3. Build an Influence Diagram

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Using our decision tree, we'll build an influence diagram for our SupraChem problem that will help us structure our final model.

Lesson Notes

Influence diagrams

- Before we jump into building the model, we need to first structure the model
- Influence diagrams are a graphical way of structuring the model
- They are allow you to experiment with different structures without getting mired in detail

Influence diagram elements

- Decision variable: An input we control
- Parameter: Model input we don't control
- Intermediate variable: Calculated from inputs to help us ultimately find our outcome
- Outcome: The value(s) from our model that will provide insight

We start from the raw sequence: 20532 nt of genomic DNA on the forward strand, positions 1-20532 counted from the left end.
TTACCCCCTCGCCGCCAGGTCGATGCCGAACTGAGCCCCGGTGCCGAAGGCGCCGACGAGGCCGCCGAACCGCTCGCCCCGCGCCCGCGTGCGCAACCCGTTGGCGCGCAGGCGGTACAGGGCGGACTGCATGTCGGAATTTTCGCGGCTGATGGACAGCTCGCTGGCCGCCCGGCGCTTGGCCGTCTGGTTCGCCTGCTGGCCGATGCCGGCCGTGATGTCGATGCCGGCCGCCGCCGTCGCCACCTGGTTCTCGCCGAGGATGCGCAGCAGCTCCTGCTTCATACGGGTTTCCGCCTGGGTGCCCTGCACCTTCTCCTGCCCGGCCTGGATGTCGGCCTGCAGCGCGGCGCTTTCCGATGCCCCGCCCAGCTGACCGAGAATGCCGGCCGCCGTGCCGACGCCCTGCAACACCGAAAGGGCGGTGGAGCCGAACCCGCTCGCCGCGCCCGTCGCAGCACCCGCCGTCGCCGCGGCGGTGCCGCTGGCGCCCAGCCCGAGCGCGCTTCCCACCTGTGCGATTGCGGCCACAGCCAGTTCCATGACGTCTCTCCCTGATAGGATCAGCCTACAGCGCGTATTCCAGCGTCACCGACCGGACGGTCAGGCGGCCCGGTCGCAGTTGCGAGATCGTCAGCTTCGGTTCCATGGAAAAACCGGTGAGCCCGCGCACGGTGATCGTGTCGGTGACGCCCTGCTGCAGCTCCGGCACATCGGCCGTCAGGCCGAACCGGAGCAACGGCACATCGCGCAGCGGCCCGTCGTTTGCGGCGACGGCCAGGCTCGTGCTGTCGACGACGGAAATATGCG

In the previous lesson, we came up with an equation to satisfy the investment hurdle of SupraChem's executives. We then use the decision tree to come up with a formula for our project cash flows. In this lesson, we'll use these two equations to create an influence diagram for SupraChem's decision on investing in a reference plant. As you'll recall from an earlier course we have four different variable types on our influence diagram. The decision variable, the parameter, the intermediate variable and the outcome. In this particular model, there is no decision variable and the outcome will either be yes or a no. So let's start building our influence diagram. As in the previous modeling course, I like to start with the outcome on the right-hand side of the page which will be a yes, no, decision. If we go back to our first equation, we can see that the decision will be determined by our project cash flows, the five times return requirement, and the initial investment. In our influence diagram, the return requirement is a parameter, the initial investment is a parameter and the project cash flows are an intermediate variable. From our second equation, we can see our project cash flows will be determined by the initial investment, the probability of success and the commercial plant cash flows. The probability of success will be a parameter and the reference plant cost is a parameter. The commercial plant cash flows can be split into the initial setup cost for the commercial plant and the operating cash flows once the plant is up and running. For the operating cash flows, we have revenues which are determined by the market price, the plant capacity and the operating life of the plant. We have production costs, which are also dependent on the plant capacity and the operating life and of course they're dependent on the unit variable costs. Lastly, we have taxes, which will affect the operating cash flows but in the first iteration of this model I'll leave taxes out to keep it as simple as possible. Now that we're happy with our influence diagram, it's time to layout this model in Excel, which I'll do in the next lesson.